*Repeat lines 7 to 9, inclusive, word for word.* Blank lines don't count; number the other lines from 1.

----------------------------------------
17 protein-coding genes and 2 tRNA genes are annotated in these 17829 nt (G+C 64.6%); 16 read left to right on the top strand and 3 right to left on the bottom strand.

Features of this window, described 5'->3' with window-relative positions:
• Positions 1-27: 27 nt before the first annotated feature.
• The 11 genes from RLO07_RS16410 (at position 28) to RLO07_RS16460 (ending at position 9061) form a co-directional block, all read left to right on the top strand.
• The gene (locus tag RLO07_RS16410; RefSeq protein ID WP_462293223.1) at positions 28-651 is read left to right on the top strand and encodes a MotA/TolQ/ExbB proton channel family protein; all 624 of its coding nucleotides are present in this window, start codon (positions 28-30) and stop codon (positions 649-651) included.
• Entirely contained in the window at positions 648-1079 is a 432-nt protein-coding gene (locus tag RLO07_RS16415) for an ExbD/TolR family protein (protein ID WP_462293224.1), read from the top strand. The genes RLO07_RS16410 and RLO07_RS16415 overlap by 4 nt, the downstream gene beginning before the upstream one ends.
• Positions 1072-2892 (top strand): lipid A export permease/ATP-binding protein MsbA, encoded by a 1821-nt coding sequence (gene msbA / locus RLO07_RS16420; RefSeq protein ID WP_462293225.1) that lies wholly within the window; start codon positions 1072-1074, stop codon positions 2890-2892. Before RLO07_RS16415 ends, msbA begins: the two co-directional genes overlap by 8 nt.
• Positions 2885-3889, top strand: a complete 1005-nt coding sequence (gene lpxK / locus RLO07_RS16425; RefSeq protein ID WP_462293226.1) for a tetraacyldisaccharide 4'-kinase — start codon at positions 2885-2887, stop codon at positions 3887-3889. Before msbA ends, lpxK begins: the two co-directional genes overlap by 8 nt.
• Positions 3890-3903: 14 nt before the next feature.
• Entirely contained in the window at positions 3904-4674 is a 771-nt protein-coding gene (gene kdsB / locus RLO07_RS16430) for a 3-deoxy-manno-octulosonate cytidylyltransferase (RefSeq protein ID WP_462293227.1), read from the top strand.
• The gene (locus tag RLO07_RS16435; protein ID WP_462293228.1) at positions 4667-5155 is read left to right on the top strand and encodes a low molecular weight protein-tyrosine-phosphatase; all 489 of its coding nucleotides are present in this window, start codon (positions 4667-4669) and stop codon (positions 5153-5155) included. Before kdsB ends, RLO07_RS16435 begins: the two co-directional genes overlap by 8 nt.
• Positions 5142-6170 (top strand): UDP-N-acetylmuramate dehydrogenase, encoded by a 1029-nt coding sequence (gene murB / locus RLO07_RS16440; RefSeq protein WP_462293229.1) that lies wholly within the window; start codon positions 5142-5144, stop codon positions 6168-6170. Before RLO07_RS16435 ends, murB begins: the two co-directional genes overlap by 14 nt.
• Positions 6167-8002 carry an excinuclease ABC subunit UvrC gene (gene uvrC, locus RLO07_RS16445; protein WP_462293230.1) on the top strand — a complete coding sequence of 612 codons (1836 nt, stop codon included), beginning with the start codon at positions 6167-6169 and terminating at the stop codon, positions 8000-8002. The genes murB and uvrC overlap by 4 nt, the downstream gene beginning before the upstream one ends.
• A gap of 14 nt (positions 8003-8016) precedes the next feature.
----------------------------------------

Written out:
• Positions 1072-2892 (top strand): lipid A export permease/ATP-binding protein MsbA, encoded by a 1821-nt coding sequence (gene msbA / locus RLO07_RS16420; RefSeq protein ID WP_462293225.1) that lies wholly within the window; start codon positions 1072-1074, stop codon positions 2890-2892. Before RLO07_RS16415 ends, msbA begins: the two co-directional genes overlap by 8 nt.
• Positions 2885-3889, top strand: a complete 1005-nt coding sequence (gene lpxK / locus RLO07_RS16425; RefSeq protein ID WP_462293226.1) for a tetraacyldisaccharide 4'-kinase — start codon at positions 2885-2887, stop codon at positions 3887-3889. Before msbA ends, lpxK begins: the two co-directional genes overlap by 8 nt.
• Positions 3890-3903: 14 nt before the next feature.